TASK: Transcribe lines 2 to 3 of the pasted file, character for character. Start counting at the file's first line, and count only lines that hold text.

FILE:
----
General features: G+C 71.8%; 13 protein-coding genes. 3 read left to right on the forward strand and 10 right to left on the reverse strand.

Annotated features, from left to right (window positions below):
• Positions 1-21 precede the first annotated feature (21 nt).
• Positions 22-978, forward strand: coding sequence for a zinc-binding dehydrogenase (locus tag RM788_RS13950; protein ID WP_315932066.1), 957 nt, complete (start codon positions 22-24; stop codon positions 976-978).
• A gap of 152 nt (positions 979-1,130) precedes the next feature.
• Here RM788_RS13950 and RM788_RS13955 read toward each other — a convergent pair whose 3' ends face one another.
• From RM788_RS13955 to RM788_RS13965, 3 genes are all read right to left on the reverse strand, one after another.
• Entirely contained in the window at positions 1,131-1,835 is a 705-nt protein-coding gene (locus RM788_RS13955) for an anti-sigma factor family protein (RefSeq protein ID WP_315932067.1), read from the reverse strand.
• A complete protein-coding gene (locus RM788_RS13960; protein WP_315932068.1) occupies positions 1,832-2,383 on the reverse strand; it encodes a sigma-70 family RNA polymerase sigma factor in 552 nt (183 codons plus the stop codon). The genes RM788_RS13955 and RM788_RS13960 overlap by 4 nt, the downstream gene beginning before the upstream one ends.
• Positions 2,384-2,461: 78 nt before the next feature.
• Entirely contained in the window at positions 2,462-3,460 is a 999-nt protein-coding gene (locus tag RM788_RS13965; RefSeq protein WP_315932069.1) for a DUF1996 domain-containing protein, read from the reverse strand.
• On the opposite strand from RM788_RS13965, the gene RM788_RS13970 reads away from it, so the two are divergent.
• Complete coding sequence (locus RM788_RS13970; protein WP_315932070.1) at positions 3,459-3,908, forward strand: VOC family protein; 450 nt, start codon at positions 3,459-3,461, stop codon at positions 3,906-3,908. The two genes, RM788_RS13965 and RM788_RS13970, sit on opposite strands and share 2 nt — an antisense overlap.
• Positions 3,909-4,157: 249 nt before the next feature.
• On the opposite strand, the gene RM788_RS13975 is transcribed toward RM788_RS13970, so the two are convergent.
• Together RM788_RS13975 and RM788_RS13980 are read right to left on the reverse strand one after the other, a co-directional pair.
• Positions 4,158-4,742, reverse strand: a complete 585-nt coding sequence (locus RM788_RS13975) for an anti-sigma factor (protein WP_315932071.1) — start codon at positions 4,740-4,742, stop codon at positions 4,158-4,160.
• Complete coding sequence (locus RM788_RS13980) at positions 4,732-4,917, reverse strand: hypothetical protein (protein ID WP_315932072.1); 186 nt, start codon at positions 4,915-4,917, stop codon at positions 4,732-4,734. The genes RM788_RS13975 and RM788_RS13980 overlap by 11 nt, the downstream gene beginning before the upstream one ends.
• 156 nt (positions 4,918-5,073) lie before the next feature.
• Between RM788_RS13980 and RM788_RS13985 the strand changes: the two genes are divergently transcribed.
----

Annotated features, from left to right (window positions below):
• Positions 1-21 precede the first annotated feature (21 nt).